1. This kind of post reminds me why I love your blog; practical, informative, helpful and well written. I absolutely agree that carry-on is the way to go, but I’m reluctant to replace paper books with something like a Kindle as it’s another piece of technology that can break, be stolen or lost. I’m quite a slow reader, though, and usually just carry one book with me at a time. However, I haven’t travelled anywhere for as long as you guys and haven’t travelled in South America where books in English are (seemingly) hard to come by. But perhaps I’ll change my tune once I leave forever!

    • Thank you Sam! I had the same concerns about the Kindle which is why we didn’t get one before we left. But I read so much and books are heavy and difficult to get here so I am converted. If you aren’t a big reader then it’s not as much of an issue.

  2. Oh this is such a great post! I will be saving this and coming back to it when it is time for me to actually pack. Last night I did a mock pack and it went well. I was about to fit everything in my 40L backpack and my small daypack. It was very tight in my 40L so I will try to cut some stuff out next time I try to pack again.

    • Glad you found it useful Jaime. Doing a mock pack is a great idea – glad you managed to fit everything in. You could try compression bags to give you some spare space.

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  4. Going from a big backpack to a small one, well, the exact same 40 L north face one, was the best thing I ever did, travel wise.

    I move faster (when chased buy stray dogs or touts), shop only to swap, blend in easier, but most of all I feel school trip careless/carefree when it comes to the actually sweaty travel a to b stuff. Yup, traveling with small backpack makes me look at least ten years younger. Not bad at all.

  5. Great list… ! Although I just found out when purchasing our tickets to Colombia that Spirit Airlines even charge for carry-on’s… Eeek!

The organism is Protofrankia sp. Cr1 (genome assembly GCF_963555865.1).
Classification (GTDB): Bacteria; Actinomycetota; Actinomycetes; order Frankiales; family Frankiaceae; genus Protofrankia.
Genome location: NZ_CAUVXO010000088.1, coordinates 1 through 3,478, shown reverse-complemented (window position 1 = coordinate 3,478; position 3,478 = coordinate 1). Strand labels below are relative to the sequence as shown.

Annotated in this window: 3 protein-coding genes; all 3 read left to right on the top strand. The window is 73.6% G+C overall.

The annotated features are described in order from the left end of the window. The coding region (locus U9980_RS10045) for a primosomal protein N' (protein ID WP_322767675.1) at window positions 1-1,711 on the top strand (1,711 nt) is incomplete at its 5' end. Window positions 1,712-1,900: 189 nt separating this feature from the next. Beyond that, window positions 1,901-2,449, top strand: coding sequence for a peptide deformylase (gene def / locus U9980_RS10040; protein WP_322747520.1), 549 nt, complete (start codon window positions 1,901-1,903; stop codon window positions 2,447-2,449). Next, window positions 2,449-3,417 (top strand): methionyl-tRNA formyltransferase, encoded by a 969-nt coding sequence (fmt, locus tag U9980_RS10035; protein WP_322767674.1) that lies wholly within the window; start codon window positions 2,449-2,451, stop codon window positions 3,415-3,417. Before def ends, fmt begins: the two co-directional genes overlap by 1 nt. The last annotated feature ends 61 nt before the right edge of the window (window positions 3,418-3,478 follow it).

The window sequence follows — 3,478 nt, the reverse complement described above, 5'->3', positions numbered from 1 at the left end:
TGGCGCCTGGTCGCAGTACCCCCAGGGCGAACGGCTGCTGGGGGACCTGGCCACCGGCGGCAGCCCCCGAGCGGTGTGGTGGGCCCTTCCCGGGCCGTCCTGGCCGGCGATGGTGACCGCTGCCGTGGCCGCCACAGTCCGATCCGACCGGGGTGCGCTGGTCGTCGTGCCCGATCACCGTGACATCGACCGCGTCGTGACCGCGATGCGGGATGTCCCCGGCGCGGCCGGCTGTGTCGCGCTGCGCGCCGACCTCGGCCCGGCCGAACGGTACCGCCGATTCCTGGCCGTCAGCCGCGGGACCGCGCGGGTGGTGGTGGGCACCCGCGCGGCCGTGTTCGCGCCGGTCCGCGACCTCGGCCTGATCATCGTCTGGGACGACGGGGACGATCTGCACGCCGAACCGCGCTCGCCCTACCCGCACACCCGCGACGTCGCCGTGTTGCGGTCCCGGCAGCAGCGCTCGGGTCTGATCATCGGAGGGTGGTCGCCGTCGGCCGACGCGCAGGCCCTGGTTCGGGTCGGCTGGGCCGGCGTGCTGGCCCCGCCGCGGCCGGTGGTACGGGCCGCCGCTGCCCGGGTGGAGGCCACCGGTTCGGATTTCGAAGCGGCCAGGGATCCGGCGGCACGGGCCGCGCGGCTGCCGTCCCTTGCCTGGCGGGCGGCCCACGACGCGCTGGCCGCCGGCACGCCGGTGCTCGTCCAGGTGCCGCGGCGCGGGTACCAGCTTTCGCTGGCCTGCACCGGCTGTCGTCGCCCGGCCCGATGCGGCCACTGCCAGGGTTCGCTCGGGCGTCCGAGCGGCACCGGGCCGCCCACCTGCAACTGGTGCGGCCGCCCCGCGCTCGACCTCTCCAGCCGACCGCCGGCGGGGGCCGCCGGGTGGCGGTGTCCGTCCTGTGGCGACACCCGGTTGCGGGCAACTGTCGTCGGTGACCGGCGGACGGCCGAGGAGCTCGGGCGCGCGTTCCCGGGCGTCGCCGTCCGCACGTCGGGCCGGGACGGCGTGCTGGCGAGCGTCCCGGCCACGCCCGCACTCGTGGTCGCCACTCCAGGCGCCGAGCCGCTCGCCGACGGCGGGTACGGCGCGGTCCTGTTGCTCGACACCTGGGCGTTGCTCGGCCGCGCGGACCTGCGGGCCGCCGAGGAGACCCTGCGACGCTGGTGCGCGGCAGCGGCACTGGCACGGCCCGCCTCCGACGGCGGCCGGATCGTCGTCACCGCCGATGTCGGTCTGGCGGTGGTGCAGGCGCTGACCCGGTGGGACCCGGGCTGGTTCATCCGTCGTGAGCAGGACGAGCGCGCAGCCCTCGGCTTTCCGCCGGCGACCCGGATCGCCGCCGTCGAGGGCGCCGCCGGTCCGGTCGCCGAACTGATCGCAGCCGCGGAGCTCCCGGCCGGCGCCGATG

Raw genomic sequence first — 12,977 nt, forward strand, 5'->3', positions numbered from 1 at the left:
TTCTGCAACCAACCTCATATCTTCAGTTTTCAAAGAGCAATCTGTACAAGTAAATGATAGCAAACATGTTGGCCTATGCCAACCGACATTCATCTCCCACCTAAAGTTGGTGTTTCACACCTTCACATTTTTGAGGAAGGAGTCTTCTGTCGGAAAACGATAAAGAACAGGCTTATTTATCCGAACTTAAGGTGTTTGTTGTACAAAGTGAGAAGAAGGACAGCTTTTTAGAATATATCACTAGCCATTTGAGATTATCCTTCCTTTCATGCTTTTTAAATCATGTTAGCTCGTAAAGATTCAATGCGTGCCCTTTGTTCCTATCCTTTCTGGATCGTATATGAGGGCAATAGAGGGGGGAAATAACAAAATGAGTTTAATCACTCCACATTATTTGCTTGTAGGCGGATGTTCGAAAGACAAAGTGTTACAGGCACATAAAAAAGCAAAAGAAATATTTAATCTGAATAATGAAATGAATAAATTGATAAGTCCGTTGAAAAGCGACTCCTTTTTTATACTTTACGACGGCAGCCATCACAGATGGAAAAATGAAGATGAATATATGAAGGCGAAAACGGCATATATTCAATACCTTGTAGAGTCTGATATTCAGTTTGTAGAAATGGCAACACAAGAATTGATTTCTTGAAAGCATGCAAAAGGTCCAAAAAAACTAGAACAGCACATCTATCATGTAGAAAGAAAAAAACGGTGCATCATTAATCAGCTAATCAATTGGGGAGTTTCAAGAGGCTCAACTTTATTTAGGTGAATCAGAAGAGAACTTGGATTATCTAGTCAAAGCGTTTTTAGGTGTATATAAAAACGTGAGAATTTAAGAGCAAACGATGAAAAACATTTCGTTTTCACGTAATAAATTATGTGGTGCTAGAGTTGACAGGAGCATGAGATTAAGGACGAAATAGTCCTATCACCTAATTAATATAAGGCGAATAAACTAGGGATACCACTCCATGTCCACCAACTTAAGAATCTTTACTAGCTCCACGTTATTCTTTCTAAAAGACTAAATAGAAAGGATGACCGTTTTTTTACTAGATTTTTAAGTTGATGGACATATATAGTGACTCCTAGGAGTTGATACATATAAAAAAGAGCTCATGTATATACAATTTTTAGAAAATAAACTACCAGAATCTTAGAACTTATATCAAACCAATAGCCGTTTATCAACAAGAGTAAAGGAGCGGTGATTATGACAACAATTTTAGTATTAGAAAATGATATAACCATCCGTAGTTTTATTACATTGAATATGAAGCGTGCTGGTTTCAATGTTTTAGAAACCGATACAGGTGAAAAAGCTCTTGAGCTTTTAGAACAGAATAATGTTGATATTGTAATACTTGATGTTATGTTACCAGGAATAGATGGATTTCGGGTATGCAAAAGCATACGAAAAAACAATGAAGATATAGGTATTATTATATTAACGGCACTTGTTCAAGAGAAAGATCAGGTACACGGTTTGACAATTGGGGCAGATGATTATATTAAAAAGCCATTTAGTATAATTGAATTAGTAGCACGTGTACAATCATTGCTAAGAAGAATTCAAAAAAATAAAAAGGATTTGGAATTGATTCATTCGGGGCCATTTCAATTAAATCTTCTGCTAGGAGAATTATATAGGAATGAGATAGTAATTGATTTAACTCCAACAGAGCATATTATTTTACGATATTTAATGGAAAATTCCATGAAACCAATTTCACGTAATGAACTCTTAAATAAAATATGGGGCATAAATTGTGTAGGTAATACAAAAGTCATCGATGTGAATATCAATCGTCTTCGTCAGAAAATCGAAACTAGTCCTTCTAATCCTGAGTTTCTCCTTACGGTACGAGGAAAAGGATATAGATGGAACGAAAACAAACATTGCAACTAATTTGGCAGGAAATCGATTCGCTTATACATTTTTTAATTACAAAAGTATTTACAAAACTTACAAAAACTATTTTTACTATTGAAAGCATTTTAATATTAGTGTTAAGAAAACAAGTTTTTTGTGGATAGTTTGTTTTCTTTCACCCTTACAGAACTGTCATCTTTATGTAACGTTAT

I’m curious about that mooncup — gotta read more about it.

    • Wow that’s the first airline I’ve heard of charging for carry ons! The prices are really low though. The mooncup is great – so much better for the environment too.

  6. Aloha!

    Absolutely, first time we got off the plane and scooted past the luggage carousel we were converted! It’s hilarious to us now when we think of all we used to carry around. No we do not need 5 shirts in Alaska, Hawaii, South America, Malaysia or East Africa. You can wash, wear and repeat. Camera always makes the cut when choosing between more clothes and documenting the journey, though. Love your packs!

    • Aloha Gena! Yep, we prioritise laptops, camera and books over clothes, but everyone has to choose what’s most important to them. It certainly is easier in warm climates though as you need less and it dries so quickly.

    • We can’t wait to get our Kindle. I wasn’t interested in the iPad as I wanted a device with the eInk screen that doesn’t hurt your eyes and you can read in the sun.

  7. Nice guide. I spent last weekend in Tokyo with a 25L bag, including my 13″ macbook pro, towel, umbrella, water bottle and clothing for 3 days (and separate camera bag for my SLR). Reduced my toiletries down too. Got along fine with it. I was also wearing jeans, and had a jacket with gloves and hat because it was cold.

    I have a friend in thailand now too with just a 30L bag, although he gave up his netbook and doesn’t have an SLR.

    I used to carry a small camera but it broke, so I’m getting a new phone with a better camera instead to cover small camera use (mostly indoor). This also covers alarms, mp3 player and notepad.

    I don’t carry books (except a small phrase book in camera bag) so don’t have an issue there.

    I find pretty much anything that was purchased in a travel shop (mosquito nets, big water bottles, penknife, sleeping bag, etc) to generally be the biggest waste of space. Ironic really.

    • 25L is good going Rob. I agree that it is easy to get carried away in travel shops and buy things that seem really useful but you don’t actually need.

  8. Great tips – I’m inspired to keep travelling carry-on only, as it really has tons of advantages. I found that Ryanair really has a strict “one-piece policy”. When departing from Brussels South I had a small backpack and a really tiny shoulder bag for basically just my passport and my wallet, and they made me put the shoulder bag inside the backpack before I could get to security control.

    • So far we haven’t flown any of the European cheap airlines yet but I hear they are much stricter so we’ll probably have problems with the guitar there.

  9. you will love the kindles,we use them all the time. Did you opt for the 3G, we have saved cash and time using the free internet on them. The pages loads are slow but what’s the rush!

    Happy travelling, Rich & Leah